An insurance company can recover more than $130,000 from a Michigan woman whose home burned down when her then-husband smoked marijuana oil in the basement, an appeals court said Tuesday.
Brien Matthews had a medical marijuana card and could grow pot for others. But Nationwide Mutual Fire Insurance said the insurance policy was violated because it wasn’t informed about the basement nursery at the Bay City home.
“Far from merely adding one houseplant … Mathews had approximately 28 marijuana plants growing in the basement,” the 6th U.S. Circuit Court of Appeals said. “Two rooms in the basement had been converted into growing rooms, with one housing plants in the ‘vegetative state’ and the other serving as the ‘flower room,’ and Mathews had spent upwards of $20,000 on lab equipment.”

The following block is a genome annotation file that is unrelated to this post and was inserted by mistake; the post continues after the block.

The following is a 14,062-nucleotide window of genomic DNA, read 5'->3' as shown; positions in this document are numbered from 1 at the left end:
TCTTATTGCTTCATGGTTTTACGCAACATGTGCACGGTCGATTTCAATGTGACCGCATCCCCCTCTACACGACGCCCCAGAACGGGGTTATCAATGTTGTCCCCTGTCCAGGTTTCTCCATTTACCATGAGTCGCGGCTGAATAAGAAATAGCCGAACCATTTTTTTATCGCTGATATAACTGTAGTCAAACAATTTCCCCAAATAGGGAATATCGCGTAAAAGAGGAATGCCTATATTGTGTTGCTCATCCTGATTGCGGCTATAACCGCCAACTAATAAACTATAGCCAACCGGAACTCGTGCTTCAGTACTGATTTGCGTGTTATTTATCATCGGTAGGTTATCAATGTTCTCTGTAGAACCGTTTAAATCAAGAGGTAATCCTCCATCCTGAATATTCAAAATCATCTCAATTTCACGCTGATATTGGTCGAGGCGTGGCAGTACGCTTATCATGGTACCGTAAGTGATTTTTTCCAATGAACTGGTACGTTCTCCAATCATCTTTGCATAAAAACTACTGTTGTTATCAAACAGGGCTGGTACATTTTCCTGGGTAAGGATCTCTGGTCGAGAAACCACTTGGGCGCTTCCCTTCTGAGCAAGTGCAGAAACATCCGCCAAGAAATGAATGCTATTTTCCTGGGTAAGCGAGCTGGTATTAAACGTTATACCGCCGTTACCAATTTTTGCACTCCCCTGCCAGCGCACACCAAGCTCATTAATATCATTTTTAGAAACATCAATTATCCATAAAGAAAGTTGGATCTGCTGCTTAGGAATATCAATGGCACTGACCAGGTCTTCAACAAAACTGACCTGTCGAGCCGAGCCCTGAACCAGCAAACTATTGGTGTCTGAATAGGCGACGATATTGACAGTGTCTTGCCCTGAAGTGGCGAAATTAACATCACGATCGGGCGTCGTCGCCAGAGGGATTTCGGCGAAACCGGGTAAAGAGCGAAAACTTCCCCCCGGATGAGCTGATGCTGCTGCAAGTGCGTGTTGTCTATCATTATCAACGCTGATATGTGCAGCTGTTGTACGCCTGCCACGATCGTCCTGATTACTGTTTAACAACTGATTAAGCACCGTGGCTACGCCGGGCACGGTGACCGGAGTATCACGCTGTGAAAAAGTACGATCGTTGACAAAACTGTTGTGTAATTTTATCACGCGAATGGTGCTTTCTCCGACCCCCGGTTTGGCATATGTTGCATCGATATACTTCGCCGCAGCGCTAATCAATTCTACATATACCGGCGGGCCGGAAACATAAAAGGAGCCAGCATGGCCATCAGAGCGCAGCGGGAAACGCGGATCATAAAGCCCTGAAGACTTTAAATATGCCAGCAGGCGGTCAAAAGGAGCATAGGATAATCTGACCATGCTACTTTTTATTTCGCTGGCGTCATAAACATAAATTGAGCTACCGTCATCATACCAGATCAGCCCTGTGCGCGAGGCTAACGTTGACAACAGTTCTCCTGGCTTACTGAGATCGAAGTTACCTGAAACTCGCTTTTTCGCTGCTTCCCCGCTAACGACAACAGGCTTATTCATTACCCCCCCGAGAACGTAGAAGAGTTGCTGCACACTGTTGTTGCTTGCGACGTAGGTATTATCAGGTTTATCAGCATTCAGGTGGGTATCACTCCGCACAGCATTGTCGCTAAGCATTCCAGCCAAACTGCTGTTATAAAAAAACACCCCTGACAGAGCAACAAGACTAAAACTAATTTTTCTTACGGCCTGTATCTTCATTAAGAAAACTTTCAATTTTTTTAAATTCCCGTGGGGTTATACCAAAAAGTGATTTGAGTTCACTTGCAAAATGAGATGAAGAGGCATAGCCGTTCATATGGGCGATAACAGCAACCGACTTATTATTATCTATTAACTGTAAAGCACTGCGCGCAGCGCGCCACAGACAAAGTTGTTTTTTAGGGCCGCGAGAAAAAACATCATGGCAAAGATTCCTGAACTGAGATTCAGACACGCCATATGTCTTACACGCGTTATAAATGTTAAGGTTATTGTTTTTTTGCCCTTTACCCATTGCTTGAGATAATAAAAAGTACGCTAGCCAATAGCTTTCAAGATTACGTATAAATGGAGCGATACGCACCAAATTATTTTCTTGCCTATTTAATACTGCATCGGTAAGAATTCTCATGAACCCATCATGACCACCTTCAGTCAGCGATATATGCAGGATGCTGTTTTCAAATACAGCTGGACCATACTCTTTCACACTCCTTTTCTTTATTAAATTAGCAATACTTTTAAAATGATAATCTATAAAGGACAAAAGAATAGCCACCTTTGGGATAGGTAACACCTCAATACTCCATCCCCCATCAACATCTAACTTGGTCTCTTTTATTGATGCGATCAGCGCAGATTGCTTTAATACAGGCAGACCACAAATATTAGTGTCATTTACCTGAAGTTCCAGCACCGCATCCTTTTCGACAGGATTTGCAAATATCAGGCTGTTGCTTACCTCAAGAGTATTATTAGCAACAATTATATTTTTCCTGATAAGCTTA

The fire in January 2012 began when Mathews was smoking oil extracted from marijuana leaves. The extraction process involved butane, which is highly flammable.
The home was owned by Kasey McDermott. Nationwide Mutual said it immediately gave her $5,000 and later paid off her $131,850 mortgage before reversing course three months after the fire.
“Nationwide’s payments were not truly voluntary because it did not have all of the facts,” the company said in a court filing.
The appeals court agreed with U.S. District Judge Thomas Ludington, who said McDermott’s home loss was not covered by the policy.
McDermott’s attorneys said she should be treated as an innocent victim.
“There is no evidence that Ms. McDermott knew her husband was going to use butane to either accidentally or intentionally blow up her home,” Jo Robin Davis said in a court filing.
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